Spotify design team
Spotify has new design principles and we look forward to sharing them with you! In this article, we'll look at how to filter out what's important to us and how to introduce the new principles to the team. Read on to see how we aim to make Spotify relevant, human and unified.
Last year a group of us got together to answer a tough question: as Spotify continues to grow, how can we maintain a high level of design quality in the experiences we create?
After some research, we recognized an important opportunity: In order to increase quality, we need clear and practical design principles. Why principles? For one, we felt we couldn't help teams judge whether they were designing the "Spotify way" if we hadn't defined what the Spotify way is; We needed guidance. We also wanted to help designers speak the same language when discussing project goals and providing feedback. An updated set of principles could form part of this alignment.
Where do we start
Spotify-Originaldesign principlesIt was 2013, and in that time they've done a lot to shape a collective voice through design across the company. Spotify is a Swedish music company; our previous policies reflected this. (Note the Swedish concept ofmoderate!)
Now, in 2020, Spotify has changed a lot. we have become oneFirst audio companyand doubled down on podcasts; we create products for listeners, artists and advertisers; and we've gone from a handful of designers to almost 200.
When we look at the existing principles, we ask ourselves: do they still feel in all the things we design? Do Spotify designers know them? The answer was...no.
We have identified three problem areas:
Focused on the music experience for consumers:Spotify was growing and the principles didn't seem to apply to everything we design.
General concepts:Principles such as lagom and do less may overlap, making them difficult to explain and use in evaluating our work.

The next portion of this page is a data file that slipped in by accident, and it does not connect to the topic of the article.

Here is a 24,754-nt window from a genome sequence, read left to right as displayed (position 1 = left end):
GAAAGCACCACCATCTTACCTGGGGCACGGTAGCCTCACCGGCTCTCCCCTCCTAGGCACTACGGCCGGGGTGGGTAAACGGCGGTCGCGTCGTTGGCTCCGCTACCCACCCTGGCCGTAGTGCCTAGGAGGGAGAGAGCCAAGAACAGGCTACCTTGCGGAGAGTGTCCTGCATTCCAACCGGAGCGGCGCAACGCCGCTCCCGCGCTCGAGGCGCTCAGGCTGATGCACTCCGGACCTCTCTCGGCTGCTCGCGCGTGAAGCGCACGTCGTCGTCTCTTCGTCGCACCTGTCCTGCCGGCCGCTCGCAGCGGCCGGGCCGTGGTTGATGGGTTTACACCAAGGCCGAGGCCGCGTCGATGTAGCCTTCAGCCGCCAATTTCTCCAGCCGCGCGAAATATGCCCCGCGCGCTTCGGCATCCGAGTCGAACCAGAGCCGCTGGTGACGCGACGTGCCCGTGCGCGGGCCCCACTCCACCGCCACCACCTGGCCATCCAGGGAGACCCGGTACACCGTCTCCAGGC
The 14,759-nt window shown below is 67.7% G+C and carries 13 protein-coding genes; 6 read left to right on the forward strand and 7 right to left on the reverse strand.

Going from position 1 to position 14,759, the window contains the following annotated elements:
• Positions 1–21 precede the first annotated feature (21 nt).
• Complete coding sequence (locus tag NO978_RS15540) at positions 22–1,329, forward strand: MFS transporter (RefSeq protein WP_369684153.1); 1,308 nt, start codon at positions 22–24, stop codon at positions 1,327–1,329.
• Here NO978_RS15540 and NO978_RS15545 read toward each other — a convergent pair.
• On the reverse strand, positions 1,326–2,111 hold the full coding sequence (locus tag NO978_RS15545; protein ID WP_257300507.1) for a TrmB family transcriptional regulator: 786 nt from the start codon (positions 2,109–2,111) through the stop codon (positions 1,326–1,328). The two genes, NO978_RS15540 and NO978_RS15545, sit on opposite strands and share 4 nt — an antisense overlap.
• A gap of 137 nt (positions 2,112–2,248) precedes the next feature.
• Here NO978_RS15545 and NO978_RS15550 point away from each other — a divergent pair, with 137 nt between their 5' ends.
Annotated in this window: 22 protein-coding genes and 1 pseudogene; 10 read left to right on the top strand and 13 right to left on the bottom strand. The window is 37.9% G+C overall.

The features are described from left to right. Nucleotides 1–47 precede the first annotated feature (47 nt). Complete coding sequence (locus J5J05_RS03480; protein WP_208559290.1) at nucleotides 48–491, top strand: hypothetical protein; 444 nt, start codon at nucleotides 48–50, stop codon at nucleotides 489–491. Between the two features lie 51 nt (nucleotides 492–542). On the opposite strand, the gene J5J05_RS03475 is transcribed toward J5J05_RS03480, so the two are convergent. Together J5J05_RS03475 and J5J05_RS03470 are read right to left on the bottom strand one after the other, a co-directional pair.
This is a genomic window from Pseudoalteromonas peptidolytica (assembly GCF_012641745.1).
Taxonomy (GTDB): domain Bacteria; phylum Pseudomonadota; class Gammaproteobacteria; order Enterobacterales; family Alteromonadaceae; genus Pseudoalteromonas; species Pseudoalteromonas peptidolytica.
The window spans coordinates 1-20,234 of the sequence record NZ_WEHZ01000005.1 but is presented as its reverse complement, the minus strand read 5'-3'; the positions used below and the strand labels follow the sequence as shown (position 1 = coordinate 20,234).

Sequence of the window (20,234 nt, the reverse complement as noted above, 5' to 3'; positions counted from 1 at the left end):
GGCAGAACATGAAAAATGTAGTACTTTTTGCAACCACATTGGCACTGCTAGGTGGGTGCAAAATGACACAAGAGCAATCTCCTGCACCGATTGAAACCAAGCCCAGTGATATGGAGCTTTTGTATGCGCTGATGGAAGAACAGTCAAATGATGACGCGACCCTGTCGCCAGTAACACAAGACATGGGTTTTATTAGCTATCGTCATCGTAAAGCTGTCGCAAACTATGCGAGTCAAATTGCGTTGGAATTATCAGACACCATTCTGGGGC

Difficult to remember:From our research and feedback from designers, we found that there are only suchA lotfollowing principles. A smaller sentence would be easier to use in practice.
In short, the old principles had to be updated.
Create new design principles.
Last year, the members of our working group (about a dozen product designers and UX authors) came together to address this topic in a joint workshop. The goal was to get input from everyone in the group, rather than one person saying, "This is how Spotify should be designed."
We use three guiding questions to stay focused:
Why do we create these design principles?
Who are they for?
How are they used?
After some lively discussion, we agreed that the principles serve as a framework for creating and evaluating work: they can help product designers make design decisions, and they can provide us with a common language for design criticism. The real challenge was defining whatneuPrinciples should be What design attributes and values should we strive for when designing? How should the product feel?
All ideas went into a huge matrix and we voted on points to help us narrow them down. Based on that, we drafted the new principles, shared them with our design leadership team, and made some adjustments.
And voila! Our new Spotify design principles were born.
Let's take a closer look:
It's about reflecting on you as an individual.
Spotify was made for you, we want you to feel personal. To be relevant, we need to be careful about what we present, to whom, and in what context. Put simply, it comes down to when we present the right information at the right time. The opposite value is that we don't want "one size fits all" experiences.
It's about communication, expression and human connection.